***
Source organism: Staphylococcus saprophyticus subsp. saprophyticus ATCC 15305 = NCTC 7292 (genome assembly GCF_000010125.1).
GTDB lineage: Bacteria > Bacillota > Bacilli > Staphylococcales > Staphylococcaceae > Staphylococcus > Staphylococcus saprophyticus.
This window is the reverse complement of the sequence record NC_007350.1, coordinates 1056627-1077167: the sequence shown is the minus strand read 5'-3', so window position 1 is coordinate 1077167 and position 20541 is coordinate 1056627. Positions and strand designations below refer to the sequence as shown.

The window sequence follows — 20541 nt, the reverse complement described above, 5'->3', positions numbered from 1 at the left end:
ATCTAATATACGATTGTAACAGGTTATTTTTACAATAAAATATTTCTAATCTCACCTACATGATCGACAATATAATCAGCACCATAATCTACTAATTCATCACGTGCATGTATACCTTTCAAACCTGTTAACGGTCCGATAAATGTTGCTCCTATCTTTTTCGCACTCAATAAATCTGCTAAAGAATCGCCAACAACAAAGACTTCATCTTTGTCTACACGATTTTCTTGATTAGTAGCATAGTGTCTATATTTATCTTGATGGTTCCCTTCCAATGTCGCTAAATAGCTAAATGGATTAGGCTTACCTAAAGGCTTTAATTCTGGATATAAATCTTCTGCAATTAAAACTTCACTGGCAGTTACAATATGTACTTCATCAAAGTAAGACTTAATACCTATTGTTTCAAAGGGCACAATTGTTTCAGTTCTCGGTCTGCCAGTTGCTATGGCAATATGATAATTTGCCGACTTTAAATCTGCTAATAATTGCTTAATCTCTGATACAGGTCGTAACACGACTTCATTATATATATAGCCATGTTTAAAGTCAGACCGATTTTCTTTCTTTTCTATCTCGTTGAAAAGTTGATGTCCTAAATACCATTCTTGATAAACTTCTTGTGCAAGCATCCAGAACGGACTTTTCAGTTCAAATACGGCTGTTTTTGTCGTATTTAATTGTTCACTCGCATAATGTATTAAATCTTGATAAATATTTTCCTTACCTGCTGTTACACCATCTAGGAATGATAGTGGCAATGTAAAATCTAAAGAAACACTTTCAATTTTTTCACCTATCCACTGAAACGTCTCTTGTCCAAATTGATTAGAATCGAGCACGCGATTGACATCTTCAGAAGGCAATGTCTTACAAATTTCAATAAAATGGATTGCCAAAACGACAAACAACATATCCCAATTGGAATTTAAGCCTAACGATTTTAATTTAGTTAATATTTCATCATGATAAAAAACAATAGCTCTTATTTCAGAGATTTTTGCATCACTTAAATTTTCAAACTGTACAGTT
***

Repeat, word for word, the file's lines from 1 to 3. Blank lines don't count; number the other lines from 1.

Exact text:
Source organism: Staphylococcus saprophyticus subsp. saprophyticus ATCC 15305 = NCTC 7292 (genome assembly GCF_000010125.1).
GTDB lineage: Bacteria > Bacillota > Bacilli > Staphylococcales > Staphylococcaceae > Staphylococcus > Staphylococcus saprophyticus.
This window is the reverse complement of the sequence record NC_007350.1, coordinates 1056627-1077167: the sequence shown is the minus strand read 5'-3', so window position 1 is coordinate 1077167 and position 20541 is coordinate 1056627. Positions and strand designations below refer to the sequence as shown.